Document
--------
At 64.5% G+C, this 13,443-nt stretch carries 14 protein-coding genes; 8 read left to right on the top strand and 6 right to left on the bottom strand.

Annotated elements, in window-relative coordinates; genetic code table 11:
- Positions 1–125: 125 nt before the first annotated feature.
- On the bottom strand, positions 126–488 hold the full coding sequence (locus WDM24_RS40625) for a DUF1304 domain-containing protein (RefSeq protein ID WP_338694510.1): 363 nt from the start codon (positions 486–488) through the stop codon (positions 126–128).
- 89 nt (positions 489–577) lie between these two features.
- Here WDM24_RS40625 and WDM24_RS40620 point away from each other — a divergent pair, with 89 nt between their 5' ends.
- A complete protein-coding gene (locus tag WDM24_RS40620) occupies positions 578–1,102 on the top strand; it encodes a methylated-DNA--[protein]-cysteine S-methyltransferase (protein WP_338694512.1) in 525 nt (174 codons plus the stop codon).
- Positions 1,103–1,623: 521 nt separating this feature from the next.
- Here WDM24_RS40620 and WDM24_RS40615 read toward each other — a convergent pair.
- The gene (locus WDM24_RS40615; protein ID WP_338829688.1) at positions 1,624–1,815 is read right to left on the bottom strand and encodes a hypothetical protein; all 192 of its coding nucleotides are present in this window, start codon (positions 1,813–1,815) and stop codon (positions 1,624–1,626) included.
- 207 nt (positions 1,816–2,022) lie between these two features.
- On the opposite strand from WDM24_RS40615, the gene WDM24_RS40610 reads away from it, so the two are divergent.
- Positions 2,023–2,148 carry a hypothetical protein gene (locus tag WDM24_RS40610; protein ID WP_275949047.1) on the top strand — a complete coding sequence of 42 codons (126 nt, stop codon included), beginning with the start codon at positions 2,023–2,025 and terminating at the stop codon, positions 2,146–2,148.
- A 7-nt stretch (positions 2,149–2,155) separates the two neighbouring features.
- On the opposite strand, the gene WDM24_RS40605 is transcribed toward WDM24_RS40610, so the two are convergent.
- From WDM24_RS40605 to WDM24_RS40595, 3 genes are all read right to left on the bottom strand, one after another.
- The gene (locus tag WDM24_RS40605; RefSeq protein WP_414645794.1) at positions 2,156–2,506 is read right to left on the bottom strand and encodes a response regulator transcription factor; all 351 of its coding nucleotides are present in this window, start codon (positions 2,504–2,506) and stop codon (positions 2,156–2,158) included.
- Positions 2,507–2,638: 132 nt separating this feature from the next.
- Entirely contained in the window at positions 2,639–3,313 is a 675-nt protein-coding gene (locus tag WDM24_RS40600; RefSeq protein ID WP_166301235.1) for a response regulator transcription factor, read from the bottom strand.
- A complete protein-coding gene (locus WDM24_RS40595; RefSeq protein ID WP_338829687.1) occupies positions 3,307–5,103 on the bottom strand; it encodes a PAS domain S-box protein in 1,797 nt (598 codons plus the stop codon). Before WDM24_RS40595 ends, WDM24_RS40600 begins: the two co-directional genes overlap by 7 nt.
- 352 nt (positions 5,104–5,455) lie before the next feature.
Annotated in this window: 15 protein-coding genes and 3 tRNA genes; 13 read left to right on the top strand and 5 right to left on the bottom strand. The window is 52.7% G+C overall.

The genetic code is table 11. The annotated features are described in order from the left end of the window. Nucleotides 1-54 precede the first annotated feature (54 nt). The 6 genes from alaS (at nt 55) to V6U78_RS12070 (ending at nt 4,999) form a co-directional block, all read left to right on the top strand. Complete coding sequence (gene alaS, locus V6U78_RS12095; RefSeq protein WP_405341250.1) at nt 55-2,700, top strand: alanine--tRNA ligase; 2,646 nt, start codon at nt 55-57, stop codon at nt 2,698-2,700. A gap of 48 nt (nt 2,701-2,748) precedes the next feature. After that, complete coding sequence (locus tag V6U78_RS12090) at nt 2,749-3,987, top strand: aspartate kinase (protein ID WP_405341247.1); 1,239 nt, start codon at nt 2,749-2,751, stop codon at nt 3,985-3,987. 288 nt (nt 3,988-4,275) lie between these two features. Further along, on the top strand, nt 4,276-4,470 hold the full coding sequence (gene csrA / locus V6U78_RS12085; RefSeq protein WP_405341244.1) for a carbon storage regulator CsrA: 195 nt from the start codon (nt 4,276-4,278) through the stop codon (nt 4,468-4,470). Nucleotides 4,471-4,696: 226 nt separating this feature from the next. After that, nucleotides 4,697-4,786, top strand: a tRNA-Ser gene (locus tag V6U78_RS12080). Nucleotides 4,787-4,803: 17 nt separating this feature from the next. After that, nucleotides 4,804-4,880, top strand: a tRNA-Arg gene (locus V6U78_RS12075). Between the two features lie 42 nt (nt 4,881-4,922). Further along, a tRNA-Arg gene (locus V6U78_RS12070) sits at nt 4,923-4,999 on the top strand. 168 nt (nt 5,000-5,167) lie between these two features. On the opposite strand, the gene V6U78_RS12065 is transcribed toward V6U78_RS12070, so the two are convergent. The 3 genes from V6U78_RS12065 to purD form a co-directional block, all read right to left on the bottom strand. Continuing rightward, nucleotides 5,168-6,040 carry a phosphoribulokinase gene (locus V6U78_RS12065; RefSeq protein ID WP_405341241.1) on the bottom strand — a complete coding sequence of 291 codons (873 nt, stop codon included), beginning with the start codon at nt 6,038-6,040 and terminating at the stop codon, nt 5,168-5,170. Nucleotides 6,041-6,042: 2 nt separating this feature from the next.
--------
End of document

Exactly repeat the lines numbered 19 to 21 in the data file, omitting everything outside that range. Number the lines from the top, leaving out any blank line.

- Entirely contained in the window at positions 2,639–3,313 is a 675-nt protein-coding gene (locus tag WDM24_RS40600; RefSeq protein ID WP_166301235.1) for a response regulator transcription factor, read from the bottom strand.
- A complete protein-coding gene (locus WDM24_RS40595; RefSeq protein ID WP_338829687.1) occupies positions 3,307–5,103 on the bottom strand; it encodes a PAS domain S-box protein in 1,797 nt (598 codons plus the stop codon). Before WDM24_RS40595 ends, WDM24_RS40600 begins: the two co-directional genes overlap by 7 nt.
- 352 nt (positions 5,104–5,455) lie before the next feature.